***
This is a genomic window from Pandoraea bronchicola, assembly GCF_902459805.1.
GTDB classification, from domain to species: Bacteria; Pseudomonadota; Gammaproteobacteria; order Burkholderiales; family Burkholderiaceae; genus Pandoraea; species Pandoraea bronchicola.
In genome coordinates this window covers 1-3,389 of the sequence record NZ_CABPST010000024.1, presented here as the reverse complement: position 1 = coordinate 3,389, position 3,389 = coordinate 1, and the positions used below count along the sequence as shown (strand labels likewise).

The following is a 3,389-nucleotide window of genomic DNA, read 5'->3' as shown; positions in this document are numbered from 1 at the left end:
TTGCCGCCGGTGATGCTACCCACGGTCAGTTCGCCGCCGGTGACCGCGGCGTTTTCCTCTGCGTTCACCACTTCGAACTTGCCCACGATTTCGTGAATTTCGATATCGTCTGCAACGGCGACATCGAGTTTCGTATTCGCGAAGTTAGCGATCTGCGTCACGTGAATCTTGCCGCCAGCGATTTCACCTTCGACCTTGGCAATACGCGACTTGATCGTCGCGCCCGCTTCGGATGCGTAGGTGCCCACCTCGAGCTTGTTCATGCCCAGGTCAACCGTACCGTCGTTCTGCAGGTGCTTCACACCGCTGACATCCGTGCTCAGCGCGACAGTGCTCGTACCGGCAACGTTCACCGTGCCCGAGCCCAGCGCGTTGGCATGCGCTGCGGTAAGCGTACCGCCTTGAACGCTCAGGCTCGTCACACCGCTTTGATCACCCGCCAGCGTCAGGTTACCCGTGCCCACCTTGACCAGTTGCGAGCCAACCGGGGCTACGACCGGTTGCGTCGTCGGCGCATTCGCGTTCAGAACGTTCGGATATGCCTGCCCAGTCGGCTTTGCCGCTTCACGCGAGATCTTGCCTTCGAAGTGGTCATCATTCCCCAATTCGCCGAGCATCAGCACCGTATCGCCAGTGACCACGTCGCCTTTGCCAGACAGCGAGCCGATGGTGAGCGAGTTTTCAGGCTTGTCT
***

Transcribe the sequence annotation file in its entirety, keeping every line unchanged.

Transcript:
This is a genomic window from Pandoraea bronchicola, assembly GCF_902459805.1.
GTDB classification, from domain to species: Bacteria; Pseudomonadota; Gammaproteobacteria; order Burkholderiales; family Burkholderiaceae; genus Pandoraea; species Pandoraea bronchicola.
In genome coordinates this window covers 1-3,389 of the sequence record NZ_CABPST010000024.1, presented here as the reverse complement: position 1 = coordinate 3,389, position 3,389 = coordinate 1, and the positions used below count along the sequence as shown (strand labels likewise).

The following is a 3,389-nucleotide window of genomic DNA, read 5'->3' as shown; positions in this document are numbered from 1 at the left end:
TTGCCGCCGGTGATGCTACCCACGGTCAGTTCGCCGCCGGTGACCGCGGCGTTTTCCTCTGCGTTCACCACTTCGAACTTGCCCACGATTTCGTGAATTTCGATATCGTCTGCAACGGCGACATCGAGTTTCGTATTCGCGAAGTTAGCGATCTGCGTCACGTGAATCTTGCCGCCAGCGATTTCACCTTCGACCTTGGCAATACGCGACTTGATCGTCGCGCCCGCTTCGGATGCGTAGGTGCCCACCTCGAGCTTGTTCATGCCCAGGTCAACCGTACCGTCGTTCTGCAGGTGCTTCACACCGCTGACATCCGTGCTCAGCGCGACAGTGCTCGTACCGGCAACGTTCACCGTGCCCGAGCCCAGCGCGTTGGCATGCGCTGCGGTAAGCGTACCGCCTTGAACGCTCAGGCTCGTCACACCGCTTTGATCACCCGCCAGCGTCAGGTTACCCGTGCCCACCTTGACCAGTTGCGAGCCAACCGGGGCTACGACCGGTTGCGTCGTCGGCGCATTCGCGTTCAGAACGTTCGGATATGCCTGCCCAGTCGGCTTTGCCGCTTCACGCGAGATCTTGCCTTCGAAGTGGTCATCATTCCCCAATTCGCCGAGCATCAGCACCGTATCGCCAGTGACCACGTCGCCTTTGCCAGACAGCGAGCCGATGGTGAGCGAGTTTTCAGGCTTGTCT